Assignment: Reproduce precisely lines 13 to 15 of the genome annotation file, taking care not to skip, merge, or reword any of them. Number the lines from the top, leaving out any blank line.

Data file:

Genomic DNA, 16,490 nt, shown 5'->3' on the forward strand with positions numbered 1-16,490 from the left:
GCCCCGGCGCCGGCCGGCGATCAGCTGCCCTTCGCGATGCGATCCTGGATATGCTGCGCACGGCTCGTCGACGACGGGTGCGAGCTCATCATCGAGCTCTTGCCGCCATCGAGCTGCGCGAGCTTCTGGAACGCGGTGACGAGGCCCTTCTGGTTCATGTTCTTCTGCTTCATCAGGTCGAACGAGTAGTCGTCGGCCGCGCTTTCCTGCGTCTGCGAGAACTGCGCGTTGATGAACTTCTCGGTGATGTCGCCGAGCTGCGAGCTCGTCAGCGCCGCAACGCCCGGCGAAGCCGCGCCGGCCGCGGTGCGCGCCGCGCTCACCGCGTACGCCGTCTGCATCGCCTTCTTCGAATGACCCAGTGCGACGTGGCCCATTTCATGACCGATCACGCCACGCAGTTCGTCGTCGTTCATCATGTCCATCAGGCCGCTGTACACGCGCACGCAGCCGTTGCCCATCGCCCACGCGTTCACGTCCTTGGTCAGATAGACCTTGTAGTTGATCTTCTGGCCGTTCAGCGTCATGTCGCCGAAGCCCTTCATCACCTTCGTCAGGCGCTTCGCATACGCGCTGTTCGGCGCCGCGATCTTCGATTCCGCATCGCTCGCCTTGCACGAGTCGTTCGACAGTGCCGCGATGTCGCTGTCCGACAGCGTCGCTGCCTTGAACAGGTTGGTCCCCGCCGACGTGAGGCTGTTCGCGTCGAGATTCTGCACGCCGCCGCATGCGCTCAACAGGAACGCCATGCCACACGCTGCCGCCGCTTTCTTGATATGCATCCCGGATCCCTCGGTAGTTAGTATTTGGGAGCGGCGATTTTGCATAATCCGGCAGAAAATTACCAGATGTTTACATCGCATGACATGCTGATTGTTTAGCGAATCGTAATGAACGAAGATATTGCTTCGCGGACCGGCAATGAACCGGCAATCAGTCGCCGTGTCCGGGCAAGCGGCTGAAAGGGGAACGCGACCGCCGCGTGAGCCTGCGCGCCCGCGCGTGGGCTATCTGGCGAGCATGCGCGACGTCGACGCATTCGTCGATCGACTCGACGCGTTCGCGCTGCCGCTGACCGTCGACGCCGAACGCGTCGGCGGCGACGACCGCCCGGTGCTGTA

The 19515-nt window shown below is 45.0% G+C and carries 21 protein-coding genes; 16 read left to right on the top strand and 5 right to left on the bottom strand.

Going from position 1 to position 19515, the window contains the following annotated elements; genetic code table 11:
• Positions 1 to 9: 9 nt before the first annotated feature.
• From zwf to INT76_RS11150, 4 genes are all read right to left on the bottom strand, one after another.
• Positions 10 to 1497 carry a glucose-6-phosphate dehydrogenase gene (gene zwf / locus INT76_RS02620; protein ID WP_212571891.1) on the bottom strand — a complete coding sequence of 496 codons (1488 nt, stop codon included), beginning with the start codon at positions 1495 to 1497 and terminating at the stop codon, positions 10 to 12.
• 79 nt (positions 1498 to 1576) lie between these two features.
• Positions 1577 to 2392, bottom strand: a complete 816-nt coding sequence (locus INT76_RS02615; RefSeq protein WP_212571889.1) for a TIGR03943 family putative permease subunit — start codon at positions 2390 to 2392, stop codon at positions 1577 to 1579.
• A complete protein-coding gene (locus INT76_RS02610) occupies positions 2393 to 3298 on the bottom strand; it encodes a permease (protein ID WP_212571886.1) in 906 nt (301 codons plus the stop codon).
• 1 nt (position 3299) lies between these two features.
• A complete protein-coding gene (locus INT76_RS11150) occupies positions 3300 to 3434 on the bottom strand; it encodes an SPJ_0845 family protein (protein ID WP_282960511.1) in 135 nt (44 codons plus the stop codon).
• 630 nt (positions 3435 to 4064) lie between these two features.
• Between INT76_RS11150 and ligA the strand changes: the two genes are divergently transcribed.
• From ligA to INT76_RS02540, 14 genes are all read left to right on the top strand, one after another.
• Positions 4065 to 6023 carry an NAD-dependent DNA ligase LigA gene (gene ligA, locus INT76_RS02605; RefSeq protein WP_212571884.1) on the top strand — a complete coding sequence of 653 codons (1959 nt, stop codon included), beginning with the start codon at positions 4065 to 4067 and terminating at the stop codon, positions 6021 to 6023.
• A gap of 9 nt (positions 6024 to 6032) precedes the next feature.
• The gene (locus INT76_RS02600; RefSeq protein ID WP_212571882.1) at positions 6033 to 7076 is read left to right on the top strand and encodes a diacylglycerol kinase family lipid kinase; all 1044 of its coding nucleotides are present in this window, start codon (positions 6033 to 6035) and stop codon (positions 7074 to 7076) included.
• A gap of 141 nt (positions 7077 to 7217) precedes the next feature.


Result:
• 630 nt (positions 3435 to 4064) lie between these two features.
• Between INT76_RS11150 and ligA the strand changes: the two genes are divergently transcribed.
• From ligA to INT76_RS02540, 14 genes are all read left to right on the top strand, one after another.